A few thoughts on bubbles

Bubbles. It’s my son’s new word and new interest, so it’s now on the background of the blog. They’re great bubbles, fun and pretty and see-through. I’d like for things to be like this all the time. And I expect my husband would also like things to be like this for me all the time. No worries, just black and white like or not like, happy please and no complaints when we travel – we just went to Amsterdam. I love the town and the people, but he heard that I regretted moving out. No, I don’t regret moving, but it’s not so simple.

I really like our new life here, in Wales. The nature, the space, the people and people speaking English. I can already see the benefits this move had on my health. I suffer less from anxiety and I’m less on survival mode all the time. To the point that I’m really imagining the possibility to have a second child. Despite the fact that I’m still breastfeeding – yes, he is almost two years old, but he is still benefiting from it and I’m scared that I would have to make him stop, he is so happy like this. And despite the fact that we don’t really know the area yet. And that we only have one salary. But we will know the area if we stay long enough, it is so good for children, the schools are good, the people are nice, and my husband’s salary is good. I can see us managing! It’s new! I’m hoping! I’m enjoying life, seeing my son grow up and not scared all the time. Taking the time to visit farms and forests. Enjoying the easiness to go out of the house (no stairs!). Suddenly things look and feel good. We will take care with our expenses and put money on the side and we will try to buy a house as soon as we can. It will take a bit of time. If we stay here.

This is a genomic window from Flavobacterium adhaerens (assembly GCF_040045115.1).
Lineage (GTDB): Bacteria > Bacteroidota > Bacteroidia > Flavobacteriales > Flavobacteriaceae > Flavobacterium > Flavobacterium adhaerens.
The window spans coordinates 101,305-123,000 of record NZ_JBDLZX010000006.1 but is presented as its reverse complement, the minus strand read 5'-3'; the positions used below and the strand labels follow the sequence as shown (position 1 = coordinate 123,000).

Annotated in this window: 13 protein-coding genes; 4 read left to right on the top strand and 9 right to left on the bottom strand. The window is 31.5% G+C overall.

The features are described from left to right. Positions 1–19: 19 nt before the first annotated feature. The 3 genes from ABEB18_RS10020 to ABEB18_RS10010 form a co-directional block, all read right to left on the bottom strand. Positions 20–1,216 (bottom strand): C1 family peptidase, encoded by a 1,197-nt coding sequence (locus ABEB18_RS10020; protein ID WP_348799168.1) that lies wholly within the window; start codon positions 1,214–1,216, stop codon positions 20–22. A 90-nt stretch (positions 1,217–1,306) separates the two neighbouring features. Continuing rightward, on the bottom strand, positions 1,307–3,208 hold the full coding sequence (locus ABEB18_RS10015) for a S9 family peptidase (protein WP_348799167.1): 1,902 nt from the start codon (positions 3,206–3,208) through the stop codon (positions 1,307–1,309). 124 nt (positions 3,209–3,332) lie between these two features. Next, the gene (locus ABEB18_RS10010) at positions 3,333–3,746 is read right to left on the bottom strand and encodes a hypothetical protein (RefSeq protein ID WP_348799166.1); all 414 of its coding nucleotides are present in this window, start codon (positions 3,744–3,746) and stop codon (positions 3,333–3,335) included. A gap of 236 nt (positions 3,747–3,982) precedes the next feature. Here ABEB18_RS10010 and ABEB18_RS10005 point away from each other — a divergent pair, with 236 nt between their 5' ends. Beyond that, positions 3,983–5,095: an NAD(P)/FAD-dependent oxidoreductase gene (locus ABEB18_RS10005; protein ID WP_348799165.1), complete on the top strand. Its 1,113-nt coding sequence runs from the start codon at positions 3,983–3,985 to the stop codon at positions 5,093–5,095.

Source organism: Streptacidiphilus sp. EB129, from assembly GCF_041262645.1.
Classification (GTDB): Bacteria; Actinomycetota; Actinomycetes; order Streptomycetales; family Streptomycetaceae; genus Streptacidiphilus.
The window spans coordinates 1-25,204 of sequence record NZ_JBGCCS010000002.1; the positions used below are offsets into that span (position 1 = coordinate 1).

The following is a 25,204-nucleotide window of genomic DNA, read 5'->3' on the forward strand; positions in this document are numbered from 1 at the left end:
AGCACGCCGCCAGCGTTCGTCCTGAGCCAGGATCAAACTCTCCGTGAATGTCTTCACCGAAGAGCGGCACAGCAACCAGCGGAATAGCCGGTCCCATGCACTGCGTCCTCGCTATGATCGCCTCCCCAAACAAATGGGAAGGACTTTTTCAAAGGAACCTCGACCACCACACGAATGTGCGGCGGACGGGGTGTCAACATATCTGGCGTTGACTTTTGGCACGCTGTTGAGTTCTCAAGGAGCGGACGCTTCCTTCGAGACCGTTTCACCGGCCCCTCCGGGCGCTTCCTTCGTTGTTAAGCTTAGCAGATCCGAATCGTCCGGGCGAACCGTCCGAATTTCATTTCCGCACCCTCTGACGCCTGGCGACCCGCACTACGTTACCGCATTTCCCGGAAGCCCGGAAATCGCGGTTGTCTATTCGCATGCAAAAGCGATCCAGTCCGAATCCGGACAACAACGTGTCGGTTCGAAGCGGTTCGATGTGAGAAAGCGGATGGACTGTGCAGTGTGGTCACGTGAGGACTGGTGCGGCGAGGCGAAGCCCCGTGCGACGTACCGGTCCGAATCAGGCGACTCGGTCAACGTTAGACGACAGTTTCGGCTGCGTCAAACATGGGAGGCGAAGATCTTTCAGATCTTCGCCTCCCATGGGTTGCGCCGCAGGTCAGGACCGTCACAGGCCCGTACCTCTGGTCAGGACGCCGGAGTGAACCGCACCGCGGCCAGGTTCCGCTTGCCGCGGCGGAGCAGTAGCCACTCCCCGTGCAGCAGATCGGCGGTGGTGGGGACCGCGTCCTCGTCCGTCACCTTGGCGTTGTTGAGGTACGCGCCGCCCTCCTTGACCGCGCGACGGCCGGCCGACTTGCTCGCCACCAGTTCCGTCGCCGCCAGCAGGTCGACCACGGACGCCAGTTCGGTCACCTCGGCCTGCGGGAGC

And that’s where it is difficult for me. Will we stay here or will we move again. I’m a bit lost there. I know what I want for our son. But will we be able to stay? Will we want to? Could we get bored or never settle? How do you settle…?? I loved Amsterdam and despite the fact that there were things I didn’t like so much, it really hurt when we left. I lost my roots. I lost confidence in us settling anywhere. I realized how little we left behind us after so many years. Not so many friends, most move around and having a child and anxiety issues changed things. Maybe we’re also not so good at making friends to keep. Do we really need anybody else? Yes, it’s really nice to have visitors, people we know and trust. But could we really stay here, or anywhere?

Anyway, I was glad to go to Amsterdam, to see a few old places. I realized that I’ve already moved on for the most part. I love the city but it’s not home anymore. It’s good to know.

Source: flickr, NMK Photography
Source: flickr, NMK Photography

Seasonal topic: Five reasons why I will not welcome you in my home when you’re contagious

Of course, I hear people say, we don’t go near children – or elderly, or recovering people for that matter – when we’re contagious. They might catch stuff easily, or have health issues, and what we have might be more serious for them than for us.